“Today’s Budget lacked a real focus on fixing the housing crisis with its focus on changes to taxation and rents, rather than investment in house building and supply. While the Chancellor announced the controversial ‘pay to stay’ tax, which may bring in further income for local authorities and housing associations, he also announced a 1 per cent drop in social rents over the next four years, which those same authorities and associations will need to find the income to make up. These two announcements together mean we’re unlikely to see a large surplus to put into build programmes.
“What the sector needs is comprehensive supply-side change. We need to see announcements on land and planning to get Britain building. While Monday’s announcement on the Housing Growth Partnership gives SME builders a shot in the arm, it will be ineffective if they don’t have the sites to build on or face red tape when they do manage to secure much-needed land.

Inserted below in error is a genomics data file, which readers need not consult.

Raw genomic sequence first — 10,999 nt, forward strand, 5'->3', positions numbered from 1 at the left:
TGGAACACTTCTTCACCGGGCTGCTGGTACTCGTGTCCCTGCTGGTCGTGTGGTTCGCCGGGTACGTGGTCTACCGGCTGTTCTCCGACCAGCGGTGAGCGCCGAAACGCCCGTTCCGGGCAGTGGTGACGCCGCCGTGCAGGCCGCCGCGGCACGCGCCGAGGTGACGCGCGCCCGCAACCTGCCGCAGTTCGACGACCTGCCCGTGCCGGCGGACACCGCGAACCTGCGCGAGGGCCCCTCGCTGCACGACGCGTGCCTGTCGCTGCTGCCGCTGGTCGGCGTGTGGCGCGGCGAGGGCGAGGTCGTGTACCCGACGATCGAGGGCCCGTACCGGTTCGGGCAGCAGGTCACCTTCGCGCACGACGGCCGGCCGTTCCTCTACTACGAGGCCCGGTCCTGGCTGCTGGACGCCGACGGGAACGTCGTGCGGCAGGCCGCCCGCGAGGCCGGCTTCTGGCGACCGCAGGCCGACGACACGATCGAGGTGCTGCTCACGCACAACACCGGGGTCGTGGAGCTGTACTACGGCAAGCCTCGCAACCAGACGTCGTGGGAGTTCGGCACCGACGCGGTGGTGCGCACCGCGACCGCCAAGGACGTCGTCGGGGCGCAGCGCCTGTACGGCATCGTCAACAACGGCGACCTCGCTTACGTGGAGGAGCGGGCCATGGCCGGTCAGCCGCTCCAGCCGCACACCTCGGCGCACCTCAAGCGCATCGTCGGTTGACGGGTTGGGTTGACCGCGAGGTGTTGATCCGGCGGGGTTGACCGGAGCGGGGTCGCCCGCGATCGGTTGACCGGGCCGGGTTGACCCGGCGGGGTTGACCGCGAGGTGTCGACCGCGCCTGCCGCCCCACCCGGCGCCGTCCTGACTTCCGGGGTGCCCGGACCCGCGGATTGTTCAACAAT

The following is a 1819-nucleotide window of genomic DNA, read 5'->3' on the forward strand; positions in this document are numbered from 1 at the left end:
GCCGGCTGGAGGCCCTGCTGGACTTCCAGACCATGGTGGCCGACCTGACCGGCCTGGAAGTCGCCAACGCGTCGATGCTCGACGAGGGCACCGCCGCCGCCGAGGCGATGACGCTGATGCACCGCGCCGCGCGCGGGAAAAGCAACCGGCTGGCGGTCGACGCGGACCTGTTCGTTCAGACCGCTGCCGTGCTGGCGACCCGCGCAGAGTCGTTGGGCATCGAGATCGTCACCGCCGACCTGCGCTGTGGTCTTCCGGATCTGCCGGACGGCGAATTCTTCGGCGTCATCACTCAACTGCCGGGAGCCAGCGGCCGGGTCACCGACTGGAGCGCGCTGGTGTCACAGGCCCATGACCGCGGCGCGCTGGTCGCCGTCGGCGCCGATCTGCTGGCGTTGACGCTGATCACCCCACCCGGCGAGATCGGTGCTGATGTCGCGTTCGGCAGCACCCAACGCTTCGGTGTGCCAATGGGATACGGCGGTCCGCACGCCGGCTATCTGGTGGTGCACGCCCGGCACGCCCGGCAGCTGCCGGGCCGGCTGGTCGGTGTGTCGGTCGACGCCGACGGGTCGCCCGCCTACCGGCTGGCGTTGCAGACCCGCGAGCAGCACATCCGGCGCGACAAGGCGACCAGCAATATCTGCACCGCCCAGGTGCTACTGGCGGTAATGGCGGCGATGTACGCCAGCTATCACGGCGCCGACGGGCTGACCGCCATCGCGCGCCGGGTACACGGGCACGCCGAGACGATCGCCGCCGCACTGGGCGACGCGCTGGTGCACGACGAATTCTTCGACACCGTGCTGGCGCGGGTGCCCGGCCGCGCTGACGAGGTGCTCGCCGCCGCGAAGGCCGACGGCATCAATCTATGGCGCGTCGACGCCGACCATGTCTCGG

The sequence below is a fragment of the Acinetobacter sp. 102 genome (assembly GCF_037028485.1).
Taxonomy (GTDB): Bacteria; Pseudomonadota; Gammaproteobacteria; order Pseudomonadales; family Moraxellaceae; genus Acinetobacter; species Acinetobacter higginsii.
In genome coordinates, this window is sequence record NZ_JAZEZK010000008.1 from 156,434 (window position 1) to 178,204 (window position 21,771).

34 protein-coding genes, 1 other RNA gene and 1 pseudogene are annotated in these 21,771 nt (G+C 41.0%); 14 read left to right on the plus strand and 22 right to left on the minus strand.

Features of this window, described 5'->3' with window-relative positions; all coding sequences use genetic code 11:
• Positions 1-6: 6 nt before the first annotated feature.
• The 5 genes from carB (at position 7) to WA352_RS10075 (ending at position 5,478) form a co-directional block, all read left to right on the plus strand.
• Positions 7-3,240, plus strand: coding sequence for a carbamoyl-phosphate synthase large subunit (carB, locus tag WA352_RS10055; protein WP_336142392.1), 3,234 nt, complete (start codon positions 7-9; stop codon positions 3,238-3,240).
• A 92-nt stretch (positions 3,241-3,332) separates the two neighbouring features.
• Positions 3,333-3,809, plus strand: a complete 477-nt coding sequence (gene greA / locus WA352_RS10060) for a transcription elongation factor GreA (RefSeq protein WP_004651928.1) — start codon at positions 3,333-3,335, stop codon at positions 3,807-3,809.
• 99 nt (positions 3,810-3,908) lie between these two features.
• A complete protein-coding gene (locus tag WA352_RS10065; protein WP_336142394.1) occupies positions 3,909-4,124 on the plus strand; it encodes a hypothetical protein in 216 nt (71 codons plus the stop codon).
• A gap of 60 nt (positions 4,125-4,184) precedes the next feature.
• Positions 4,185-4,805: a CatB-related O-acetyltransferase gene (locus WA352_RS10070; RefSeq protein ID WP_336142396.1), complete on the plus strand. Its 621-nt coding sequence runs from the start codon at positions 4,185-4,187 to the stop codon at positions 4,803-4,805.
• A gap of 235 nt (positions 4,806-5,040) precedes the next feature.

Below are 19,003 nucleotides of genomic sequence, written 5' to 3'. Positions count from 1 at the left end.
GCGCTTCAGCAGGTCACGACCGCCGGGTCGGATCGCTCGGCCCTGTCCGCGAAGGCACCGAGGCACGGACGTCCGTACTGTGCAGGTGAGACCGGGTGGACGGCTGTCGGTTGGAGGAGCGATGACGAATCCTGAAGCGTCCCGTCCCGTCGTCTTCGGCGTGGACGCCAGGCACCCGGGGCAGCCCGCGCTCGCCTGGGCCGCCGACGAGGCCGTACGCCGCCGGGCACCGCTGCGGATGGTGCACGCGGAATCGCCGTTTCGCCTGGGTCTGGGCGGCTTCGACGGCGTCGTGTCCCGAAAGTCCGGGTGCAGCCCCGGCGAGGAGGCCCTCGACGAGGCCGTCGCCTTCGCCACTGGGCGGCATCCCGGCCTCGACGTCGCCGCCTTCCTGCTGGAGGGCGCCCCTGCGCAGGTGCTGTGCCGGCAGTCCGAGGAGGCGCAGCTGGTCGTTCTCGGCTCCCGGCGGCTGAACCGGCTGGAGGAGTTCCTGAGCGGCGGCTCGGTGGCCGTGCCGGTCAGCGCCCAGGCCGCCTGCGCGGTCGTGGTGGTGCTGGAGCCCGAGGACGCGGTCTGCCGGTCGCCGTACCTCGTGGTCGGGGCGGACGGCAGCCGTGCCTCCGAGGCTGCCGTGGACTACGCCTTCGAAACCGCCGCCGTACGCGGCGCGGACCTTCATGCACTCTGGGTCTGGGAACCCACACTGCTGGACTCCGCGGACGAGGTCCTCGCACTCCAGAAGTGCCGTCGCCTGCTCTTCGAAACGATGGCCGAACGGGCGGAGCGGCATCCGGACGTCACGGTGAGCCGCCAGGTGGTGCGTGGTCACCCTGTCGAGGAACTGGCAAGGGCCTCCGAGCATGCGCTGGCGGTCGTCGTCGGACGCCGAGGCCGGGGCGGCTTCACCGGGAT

“And yet the Chancellor focused on demand again when he mentioned the Help to Buy ISA, which was first announced back in March. Now, as then, this is set to have an inflationary effect by creating yet more demand without the homes being built to meet it. The housing crisis is now so severe that by the time it takes the average person to save £12k in the ISA, the price of an average house will have soared by £50k, based on OBR statistics.
“But lack of supply doesn’t just impact on home ownership or social rent, it also has a huge impact on the private rented sector. Rents there are increasing and will continue to do so – why? Demand versus supply yet again, and the need for landlords to increase rents to sustain yields and prices go up. We simply need more homes in every tenure.
“The potential light in this darkening crisis is the possibility of planning reforms being announced on Friday – if changes aren’t made we face a difficult and disappointing four years for housing.”
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Frances Shennan, Corporate Communications Manage
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This article represents the views of the author only, and does not necessarily represent the views or professional advice of KPMG in the UK.